By HDN Editorial Board
Land is bought and sold every day in Montana. All of us have at one time or another had our eye on a piece of property that we coveted. So who could blame Harry and Judy Martz of Butte for purchasing an adjacent 80 acres to their home acreage. Bought and paid for at the seller's full asking price. Dream comes true, no questions asked, end of story.
Unless, of course, the buyer is running for governor of the state of Montana. Unless, of course, the seller is Atlantic Richfield Co., which is in the midst of a multimillion-dollar natural resource case with the state the buyer is seeking to lead. Unless, of course, as governor you are a trustee in Montana's case, and unless, of course, you paid a third of what the seller paid two years earlier. And unless, of course, the property wasn't appraised by an independent party.
Martz and Sandy Nash, Arco's vice president of environmental management, don't see a conflict of interest. Sorry, Judy Martz, contrary to your wishes, it isn't the end of the story. The whole thing smells, and in the best case you used extremely poor judgment.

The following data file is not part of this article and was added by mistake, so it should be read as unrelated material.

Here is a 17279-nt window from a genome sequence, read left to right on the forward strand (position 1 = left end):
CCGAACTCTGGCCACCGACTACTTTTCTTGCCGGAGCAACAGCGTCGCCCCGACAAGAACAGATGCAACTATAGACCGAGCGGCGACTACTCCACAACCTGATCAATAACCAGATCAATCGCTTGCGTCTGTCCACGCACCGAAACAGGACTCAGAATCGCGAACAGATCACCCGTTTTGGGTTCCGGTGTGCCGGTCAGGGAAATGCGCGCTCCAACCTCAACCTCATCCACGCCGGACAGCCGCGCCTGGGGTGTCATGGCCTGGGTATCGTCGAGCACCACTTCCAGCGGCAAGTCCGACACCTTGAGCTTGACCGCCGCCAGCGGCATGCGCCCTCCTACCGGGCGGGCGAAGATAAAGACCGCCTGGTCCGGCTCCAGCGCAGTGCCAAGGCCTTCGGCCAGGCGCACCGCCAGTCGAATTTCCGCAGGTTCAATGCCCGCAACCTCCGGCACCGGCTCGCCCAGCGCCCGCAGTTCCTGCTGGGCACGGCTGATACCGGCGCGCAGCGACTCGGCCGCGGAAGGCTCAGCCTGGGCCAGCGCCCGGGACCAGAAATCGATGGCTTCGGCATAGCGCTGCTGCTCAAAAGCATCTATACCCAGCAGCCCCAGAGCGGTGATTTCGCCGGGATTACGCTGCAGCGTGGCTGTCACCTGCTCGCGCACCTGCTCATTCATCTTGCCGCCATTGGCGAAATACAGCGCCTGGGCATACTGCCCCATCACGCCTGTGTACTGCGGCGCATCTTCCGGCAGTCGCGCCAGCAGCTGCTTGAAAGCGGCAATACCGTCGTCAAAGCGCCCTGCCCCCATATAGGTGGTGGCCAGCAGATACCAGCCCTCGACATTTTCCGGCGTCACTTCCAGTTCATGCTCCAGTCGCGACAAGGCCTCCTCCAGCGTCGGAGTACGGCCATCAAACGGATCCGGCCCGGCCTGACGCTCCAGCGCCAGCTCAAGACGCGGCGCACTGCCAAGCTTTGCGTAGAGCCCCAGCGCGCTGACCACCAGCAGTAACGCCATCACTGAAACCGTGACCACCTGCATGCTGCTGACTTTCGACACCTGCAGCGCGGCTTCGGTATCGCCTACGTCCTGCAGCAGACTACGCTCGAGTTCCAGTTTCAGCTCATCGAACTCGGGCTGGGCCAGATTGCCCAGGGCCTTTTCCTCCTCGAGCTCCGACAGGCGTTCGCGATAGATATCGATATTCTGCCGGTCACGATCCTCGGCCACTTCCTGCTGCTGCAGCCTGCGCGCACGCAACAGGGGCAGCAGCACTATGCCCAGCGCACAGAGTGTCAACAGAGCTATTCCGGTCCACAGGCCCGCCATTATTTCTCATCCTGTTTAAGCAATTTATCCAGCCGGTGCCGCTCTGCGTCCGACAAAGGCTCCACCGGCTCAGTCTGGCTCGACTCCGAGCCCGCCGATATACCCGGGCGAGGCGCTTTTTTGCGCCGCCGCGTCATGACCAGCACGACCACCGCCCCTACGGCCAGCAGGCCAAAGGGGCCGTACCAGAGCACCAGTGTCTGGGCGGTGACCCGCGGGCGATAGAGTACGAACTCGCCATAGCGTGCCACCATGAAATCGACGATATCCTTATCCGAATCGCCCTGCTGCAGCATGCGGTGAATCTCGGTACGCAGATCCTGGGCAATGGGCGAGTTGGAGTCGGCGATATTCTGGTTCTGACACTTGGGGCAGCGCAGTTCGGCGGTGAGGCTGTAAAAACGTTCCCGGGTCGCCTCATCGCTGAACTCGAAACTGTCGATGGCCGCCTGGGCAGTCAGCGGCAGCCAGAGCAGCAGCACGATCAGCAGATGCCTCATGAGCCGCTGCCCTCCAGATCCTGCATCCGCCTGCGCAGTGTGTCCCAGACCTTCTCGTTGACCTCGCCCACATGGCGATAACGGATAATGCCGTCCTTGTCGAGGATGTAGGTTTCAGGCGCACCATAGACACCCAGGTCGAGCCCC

We don't begrudge the Martzes their dream property. However, the state's top elected official is held to higher standards than average folk. The governor should have had the foresight to have an independent third party appraise the property, and it would have been the end of the story. Her failure to do so has opened the governor and the state to a host of accusations and speculation. The governor has forced her own hand and should remove herself from any future decision making about Arco's environmental cleanup in the state.